The other day I raced home after completing a summer-long road trip across the United States. I woke up in Colorado Springs and was looking at a 1,500-mile drive back home to Bel Air, Maryland. I had no place to stay in between–I was just going to rely on adrenaline and double shots of espresso(always awesome) to get me where I needed to go.
It took me 36 hours with a short three-hour nap sandwiched in between.
The drive was beautiful. I cut through Pittsburgh and Pennsylvania for the last four hours, and I was taken back with how stunning fall looked in the American Northeast.
It’s funny because I went to school in Pennsylvania, and considered it the worst state in America for the longest time. I spent four long winters up there while dreaming of palm trees in Florida. Needless to say I drove home after graduation like Vin Diesel, exiting that state as quickly as I possibly could. But the other day I felt something I couldn’t believe–I actually enjoyed driving through Pennsylvania.
There was a sign I saw that read “keep Pennsylvania beautiful,” and for the first time in my life I agreed wholeheartedly. It got me wondering just how much I’ve changed since being away, and how coming home can make you notice things.
It’s a little sad, though. For some reason I develop a melancholy feeling whenever I come home. I remember that these things did in fact happen, and I did live in that room, and I did raise those dogs standing in the doorway. They must’ve thought I’d forgotten about them. Even now, at 23, I’m realizing that time waits for no one, and that’s troubling to me.
But I am back, and it only took me a few days to notice a few key things. Here they are.
How Far You’ve Come Since You Left
I met up with my childhood best friend the other day and we got to talking about my trip. He was fascinated with my time in California, but I was equally as fascinated with how much he had changed. My friend was wiser, more confident (always was, though), and just interesting to talk with. You know how there’s always an awkward moment when seeing an old friend again? There was none with him. We hit it off immediately just like old times.
What really discombobulates me is how long him and I have been friends. Five years ago we would often do the same thing–hang out in a room and chat about whatever our hearts desired.
But I’m not the same. There’s things that have happened to me (and to him as well) that both of us don’t have a clue about. Both of us, in different places, have grown into new beings based on experiences that neither of us know about. You get perspective when you come back home.
How Home Is A Trap
Today I saw an old friend working the counter at Planet Fitness. After walking out of the gym I saw another friend waiting for a mowing truck I used to work in to pick him up. He has been working for that company for almost a decade.
My backyard looks the same. The neighbors are still the same. Everybody hasn’t left. I’m not bashing them, I’m just telling it like it is.
On the other end of the United States is a place with opposite political views, social programs, and environments. I’m talking about San Francisco, and California in general, by the way. It just seems like my home town is a place where nobody leaves and everybody thinks the same.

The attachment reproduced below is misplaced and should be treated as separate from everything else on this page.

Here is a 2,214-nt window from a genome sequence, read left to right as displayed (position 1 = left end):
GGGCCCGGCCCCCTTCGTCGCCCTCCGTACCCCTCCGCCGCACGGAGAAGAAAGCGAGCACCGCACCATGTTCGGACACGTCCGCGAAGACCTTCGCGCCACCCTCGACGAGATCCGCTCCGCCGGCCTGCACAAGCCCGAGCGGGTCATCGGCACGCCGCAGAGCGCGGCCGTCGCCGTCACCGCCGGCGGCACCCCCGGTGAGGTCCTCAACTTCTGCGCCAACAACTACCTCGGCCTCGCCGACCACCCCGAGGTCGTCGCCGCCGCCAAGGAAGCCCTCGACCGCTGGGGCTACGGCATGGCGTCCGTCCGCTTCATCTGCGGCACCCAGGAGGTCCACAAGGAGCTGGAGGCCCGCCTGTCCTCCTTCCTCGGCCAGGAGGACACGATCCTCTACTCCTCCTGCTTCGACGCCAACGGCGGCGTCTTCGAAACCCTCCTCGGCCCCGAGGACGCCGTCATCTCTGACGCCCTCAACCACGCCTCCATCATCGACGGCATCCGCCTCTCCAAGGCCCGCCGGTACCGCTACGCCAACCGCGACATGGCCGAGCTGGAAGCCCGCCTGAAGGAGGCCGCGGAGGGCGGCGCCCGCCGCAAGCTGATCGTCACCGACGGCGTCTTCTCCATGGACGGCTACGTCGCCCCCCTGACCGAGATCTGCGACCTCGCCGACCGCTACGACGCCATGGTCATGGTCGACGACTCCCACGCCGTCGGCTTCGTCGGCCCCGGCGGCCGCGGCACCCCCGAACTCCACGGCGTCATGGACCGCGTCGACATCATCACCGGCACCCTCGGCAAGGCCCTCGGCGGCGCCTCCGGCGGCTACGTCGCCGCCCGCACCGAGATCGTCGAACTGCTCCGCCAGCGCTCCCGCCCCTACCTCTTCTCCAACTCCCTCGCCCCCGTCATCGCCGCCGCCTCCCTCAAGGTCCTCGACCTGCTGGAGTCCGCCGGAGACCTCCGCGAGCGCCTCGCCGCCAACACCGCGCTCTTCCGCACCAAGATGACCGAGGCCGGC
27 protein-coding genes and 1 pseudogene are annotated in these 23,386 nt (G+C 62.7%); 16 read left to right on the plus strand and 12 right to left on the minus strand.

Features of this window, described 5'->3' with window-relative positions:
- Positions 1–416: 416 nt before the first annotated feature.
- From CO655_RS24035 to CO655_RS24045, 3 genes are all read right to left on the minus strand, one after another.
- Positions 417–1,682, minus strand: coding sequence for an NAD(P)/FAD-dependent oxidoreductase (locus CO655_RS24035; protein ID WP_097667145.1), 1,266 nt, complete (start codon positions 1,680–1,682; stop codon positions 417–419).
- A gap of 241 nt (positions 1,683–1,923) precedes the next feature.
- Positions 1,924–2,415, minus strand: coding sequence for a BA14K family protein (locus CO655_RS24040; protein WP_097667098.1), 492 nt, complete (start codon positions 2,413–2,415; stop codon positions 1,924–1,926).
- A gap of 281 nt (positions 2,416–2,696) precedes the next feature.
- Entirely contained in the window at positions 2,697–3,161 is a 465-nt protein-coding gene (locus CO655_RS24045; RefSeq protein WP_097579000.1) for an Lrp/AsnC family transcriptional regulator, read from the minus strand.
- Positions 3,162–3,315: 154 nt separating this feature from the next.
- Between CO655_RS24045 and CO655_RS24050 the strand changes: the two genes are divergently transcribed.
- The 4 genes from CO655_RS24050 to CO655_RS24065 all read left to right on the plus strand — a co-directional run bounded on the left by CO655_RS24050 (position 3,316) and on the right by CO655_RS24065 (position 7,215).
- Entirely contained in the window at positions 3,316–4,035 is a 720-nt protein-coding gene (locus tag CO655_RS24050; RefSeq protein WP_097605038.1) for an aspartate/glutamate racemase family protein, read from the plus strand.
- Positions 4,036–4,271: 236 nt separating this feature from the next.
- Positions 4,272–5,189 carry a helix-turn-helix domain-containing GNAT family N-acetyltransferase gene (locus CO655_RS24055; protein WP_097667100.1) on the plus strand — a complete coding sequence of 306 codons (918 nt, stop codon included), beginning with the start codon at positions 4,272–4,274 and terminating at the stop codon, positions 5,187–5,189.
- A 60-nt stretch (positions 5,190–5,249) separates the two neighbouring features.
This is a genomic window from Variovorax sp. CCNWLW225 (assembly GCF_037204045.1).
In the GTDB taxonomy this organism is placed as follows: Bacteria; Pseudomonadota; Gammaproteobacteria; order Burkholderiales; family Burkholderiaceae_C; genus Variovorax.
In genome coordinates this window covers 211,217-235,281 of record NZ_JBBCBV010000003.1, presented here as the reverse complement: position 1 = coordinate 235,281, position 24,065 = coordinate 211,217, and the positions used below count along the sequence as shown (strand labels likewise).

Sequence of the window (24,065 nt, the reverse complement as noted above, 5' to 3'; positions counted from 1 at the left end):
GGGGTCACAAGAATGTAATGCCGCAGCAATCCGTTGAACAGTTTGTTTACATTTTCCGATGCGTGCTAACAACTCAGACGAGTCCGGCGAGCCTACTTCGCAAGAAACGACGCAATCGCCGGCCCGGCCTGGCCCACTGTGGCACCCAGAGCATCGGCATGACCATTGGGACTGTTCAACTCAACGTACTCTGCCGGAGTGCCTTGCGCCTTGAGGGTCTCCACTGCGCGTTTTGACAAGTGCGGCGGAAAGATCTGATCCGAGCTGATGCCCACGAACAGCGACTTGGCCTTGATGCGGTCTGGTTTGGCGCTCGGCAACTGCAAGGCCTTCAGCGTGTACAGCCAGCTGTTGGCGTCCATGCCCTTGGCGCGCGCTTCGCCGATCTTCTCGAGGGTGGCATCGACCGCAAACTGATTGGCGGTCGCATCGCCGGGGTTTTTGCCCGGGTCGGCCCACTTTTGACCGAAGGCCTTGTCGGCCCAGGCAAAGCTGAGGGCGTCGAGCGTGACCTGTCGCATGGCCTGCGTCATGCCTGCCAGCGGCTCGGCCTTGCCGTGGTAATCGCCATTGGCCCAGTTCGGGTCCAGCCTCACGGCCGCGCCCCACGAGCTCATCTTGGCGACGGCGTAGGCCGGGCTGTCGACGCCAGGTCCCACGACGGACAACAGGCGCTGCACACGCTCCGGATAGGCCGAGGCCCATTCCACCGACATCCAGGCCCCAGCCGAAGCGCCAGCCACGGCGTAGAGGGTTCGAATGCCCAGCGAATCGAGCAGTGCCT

To me, it’s a trap–but any place can be a trap, you just need to get out and see other things.
Why You Left
Coming back home is like sliding into a hot tub. It’s fantastic for the first little bit but then you get used to it. I understand why I left, even after just one week back. I don’t want to leave right now, but I understand why my 22-year-old self wanted to hit the road and move to Florida.
Maybe there was a little bit of insecurity, maybe there was some anger, but I really left because I wanted to experience new things and learn about the world.
How Gorgeous It Really Is
Living in Maryland right now is like living in The Shire. There are endless fields of crops, a bright sun bathing the earth in sunlight, and a calm wind constantly blowing in my face. The beauty is kind of overwhelming, with the oranges and yellows and reds of fall along with a constant shower of leaves making their descent to the ground. I haven’t seen a proper fall in three years.
I got used to other places recently–more specifically Florida–that I got un-used to Maryland, if that makes sense. Now that I’m back I can appreciate it.
Who You Used To Be
I feel naked when I see an old friend–like they know so much about me that most others don’t. I don’t know, I’m 23 right now and most of the stuff that happened to me when I was 15, 16, or even 18 are things I don’t remember. I’ve been so engulfed with new places and new people that I haven’t spared much time to think about who I used to be at all. But coming back home is like heating something up from way back in the refrigerator that you forgot about.
I remember who I used to be now. This place IS who I am. I will forever be an alumni of Bel Air High School. I will forever be called “Thomas” by family members. I will forever call Maryland my one true home.
I was so busy this summer seeing the hometowns of my friends. I noticed how comfortable they were there, and how they knew all the roads. But this is the place that I know. This is the place that shaped me. And after seeing everybody else’s home, it’s nice to come back to mine and have a new perspective on good ol’ Bel Air, Maryland.